“Although you are able to bring alcohol that is within the size guidelines through TSA, you ARE NOT, however allowed to consume it on a plane. Most major airlines don’t even let you consume alcohol brought at Duty Free places . It’s against policy. I’m a flight Attendant for are major airline and we are not allowed to let passengers consume any alcohol that is not bought on-board the aircraft.

Then there’s the question of whether you can bring cigarettes on a plane. While you can’t smoke on a plane (and haven’t been allowed to since 2000), you are allowed to bring cigarettes in your carry on. E-cigarettes and vaping devices are allowed in carry ons, but not checked luggage.

And finally, can you bring marijuana on a plane? Even though marijuana and marijuana-based products (like CBD oil) are legal in some states, they aren’t federally legal and, therefore, are not allowed on flights. This applies to medical marijuana as well.

What About Flying With Makeup & Deodorant?

Your toiletry bag is the part of your luggage TSA scrutinizes the most, so it’s natural that you’d have questions about makeup and deodorant. With the exception of powder, lipstick, and solid makeup, pretty much every other makeup item needs to abide by the 3.4oz rule — this includes mascara, liquid eyeliner, nail polish, perfume, hairspray, foundation and all of your creams and lotions.

Deodorant is the same. You can bring solid deodorants of any size in your carry on, but sprays and liquids (looking at you, Axe lovers) will have to be travel-size for TSA to allow you to fly with it.

How to Pack for Air Travel: TSA Packing Tips


Even if you’re following all of the rules, there’s still a chance that you may get pulled aside for an additional screening. While you should always allow yourself a little extra time in case this happens (about 10-20 minutes), packing your bag corretly can also be the difference between you breezing through security and getting your bag rifled through. Here are a few TSA-approved packing tips for you to follow while preparing your carry on bag for your next adventure.

Be Organized, & Pack Items in Layers

To make screening your bag easier for TSA, and avoid having your bag opened and totally unpacked, pack your bag in layers. The more organized your bag is, the easier it is for TSA to tell what’s in it and give it the green light.

Packing cubes can help add additional organization to the inside of your luggage.

Put Liquids in a Clear, 1 Quart-Sized Bag

If you don’t have TSA pre-check, you’ll need to be able to quickly and easily whip out all of your liquids. Keep them in one bag and, to follow regulations, make it a clear toiletry bag.

Place Liquids & Electronics in Easy-to-Access Pockets

If you don’t have TSA pre-check, you’ll want to quickly remove both of these items, and repack them once you’re through security. Even if you do have TSA pre-check, it’s still helpful in case your bag is selected for inspection, so they can find the potentially hazardous items quickly.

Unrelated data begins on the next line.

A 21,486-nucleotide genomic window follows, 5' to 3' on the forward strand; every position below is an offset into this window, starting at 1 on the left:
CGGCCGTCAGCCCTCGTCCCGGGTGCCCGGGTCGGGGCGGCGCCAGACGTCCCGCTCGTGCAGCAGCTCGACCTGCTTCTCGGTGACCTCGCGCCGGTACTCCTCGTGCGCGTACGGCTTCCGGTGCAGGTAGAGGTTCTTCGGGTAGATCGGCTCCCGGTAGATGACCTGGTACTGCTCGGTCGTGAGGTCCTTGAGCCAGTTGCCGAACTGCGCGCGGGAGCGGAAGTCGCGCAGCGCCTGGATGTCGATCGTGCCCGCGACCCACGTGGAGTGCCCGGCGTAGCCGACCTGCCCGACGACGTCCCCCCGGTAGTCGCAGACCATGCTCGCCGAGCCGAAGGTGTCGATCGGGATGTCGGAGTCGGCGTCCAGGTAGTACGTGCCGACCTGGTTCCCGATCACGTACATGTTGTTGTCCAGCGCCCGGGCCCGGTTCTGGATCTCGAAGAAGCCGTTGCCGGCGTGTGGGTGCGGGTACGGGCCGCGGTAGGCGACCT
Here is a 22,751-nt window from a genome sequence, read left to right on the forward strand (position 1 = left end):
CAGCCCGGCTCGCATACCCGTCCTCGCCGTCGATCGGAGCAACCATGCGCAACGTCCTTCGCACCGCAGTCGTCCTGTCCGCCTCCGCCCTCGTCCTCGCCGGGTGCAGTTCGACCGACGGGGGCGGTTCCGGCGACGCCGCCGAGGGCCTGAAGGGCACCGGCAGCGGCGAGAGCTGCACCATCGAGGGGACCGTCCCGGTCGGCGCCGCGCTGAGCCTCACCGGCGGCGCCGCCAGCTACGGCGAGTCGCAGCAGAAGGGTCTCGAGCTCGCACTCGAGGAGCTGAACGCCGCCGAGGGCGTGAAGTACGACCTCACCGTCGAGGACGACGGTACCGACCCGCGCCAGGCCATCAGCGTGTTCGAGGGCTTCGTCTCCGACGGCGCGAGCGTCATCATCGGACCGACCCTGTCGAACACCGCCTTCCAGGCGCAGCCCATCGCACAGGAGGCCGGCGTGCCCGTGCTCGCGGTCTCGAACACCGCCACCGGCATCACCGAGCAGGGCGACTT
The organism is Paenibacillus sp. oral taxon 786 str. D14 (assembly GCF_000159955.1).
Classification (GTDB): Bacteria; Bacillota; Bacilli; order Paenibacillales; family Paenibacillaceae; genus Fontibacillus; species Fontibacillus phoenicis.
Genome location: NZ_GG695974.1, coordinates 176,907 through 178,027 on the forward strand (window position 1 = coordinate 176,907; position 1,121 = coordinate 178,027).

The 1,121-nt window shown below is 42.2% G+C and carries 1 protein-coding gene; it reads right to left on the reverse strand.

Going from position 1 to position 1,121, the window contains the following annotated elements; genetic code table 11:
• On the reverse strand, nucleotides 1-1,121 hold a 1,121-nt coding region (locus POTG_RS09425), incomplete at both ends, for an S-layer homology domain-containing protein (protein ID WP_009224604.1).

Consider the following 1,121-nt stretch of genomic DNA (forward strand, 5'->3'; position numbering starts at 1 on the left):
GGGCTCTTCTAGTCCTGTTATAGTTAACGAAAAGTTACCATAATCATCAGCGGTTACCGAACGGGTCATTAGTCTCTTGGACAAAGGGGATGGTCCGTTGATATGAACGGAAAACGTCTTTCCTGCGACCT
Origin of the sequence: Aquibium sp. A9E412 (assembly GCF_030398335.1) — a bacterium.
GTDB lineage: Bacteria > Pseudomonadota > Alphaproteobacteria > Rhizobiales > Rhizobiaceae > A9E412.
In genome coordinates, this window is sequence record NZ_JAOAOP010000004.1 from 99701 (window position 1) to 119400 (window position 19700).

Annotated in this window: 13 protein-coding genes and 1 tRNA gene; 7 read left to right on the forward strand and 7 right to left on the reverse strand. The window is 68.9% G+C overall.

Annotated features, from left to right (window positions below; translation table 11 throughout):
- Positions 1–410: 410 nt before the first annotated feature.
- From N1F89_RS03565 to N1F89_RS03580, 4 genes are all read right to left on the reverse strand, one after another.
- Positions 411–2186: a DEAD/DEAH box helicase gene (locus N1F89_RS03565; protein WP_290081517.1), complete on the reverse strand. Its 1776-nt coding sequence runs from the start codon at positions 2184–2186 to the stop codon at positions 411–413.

How to Get Through TSA More Quickly


Waiting in long security lines is tedious, but there are a couple of programs travelers can enroll in to cut down their security line wait time and make going through TSA screenings a lot less painful. The two main ones are TSA pre-check, and CLEAR.

TSA Pre-Check ($85 for 5 years)

After nearly missing a flight at JFK while waiting in an hour-long security line several years ago, I finally caved and signed up for TSA pre-check. So far, it has been 100% worth the investment (note that TSA pre-check is included when you apply for Global Entry, and Global Entry is the same price).

If you’re not already familiar, TSA pre-check allows travelers to go through a separate, dedicated security line at airports. These lines are often (though not always) shorter, and screen passengers more quickly than regular lines — since passengers are not required to take items out of their bags or remove shoes. Not only do I save time, but also hassle, when going through security. I now regularly get through security in under 10 minutes, especially at my home airport, SFO.

Although it’s on the pricier side, if you have (or get) any of the following credit cards, they will cover the TSA pre-check / Global Entry fee for you:

  • Capital One Venture Rewards Credit Card
  • United Explorer Card
  • IHG Rewards Club Premier Credit Card
  • Bank of America Premium Rewards credit card
  • Starwood Preferred Guest American Express Luxury Card
  • Chase Sapphire Reserve
  • The Platinum Card from American Express
  • Citi / AAdvantage Executive World Elite Mastercard

CLEAR ($179 per year + $50 for each additional family member)

Similar to TSA pre-check, but at a much higher price point, CLEAR allows you to verify your identity at airports with a fingerprint or eye scan and clear security in mere seconds. It’s even quicker than TSA pre-check, according to my D.C.-based parents, who invested in a CLEAR membership over a year ago.

Although fast, there’s a downside. It’s not available at all airports and, at the time of writing, is only available at 30 airports. I’d only invest in it if it’s available at your home airport.


If you’re flying out of or within the U.S., you’ll have to clear the TSA. To do so quickly, use these tips:


  • Follow the 3-1-1 rule for liquids, gels, and aerosols for your carry on bag; anything larger can go in a checked bag, unless it’s one of TSA’s exempt items (i.e. medicine and baby formula)
  • No weapons or things that could be used as weapons
  • Take out your liquids and electronics, take off your belt, shoes, jacket in security lines; unless you have TSA-pre-check
  • Yes, you can bring food, alcohol, cigarettes, makeup, and deodorant in your carry on; although any that fall in the “liquids, gel, or aerosol” category will need to adhere to the 3-1-1 rule
  • No marijuana on planes; that includes CBD-based products
  • To make things go even faster, enroll in an expedited security program, such as TSA pre-check or CLEAR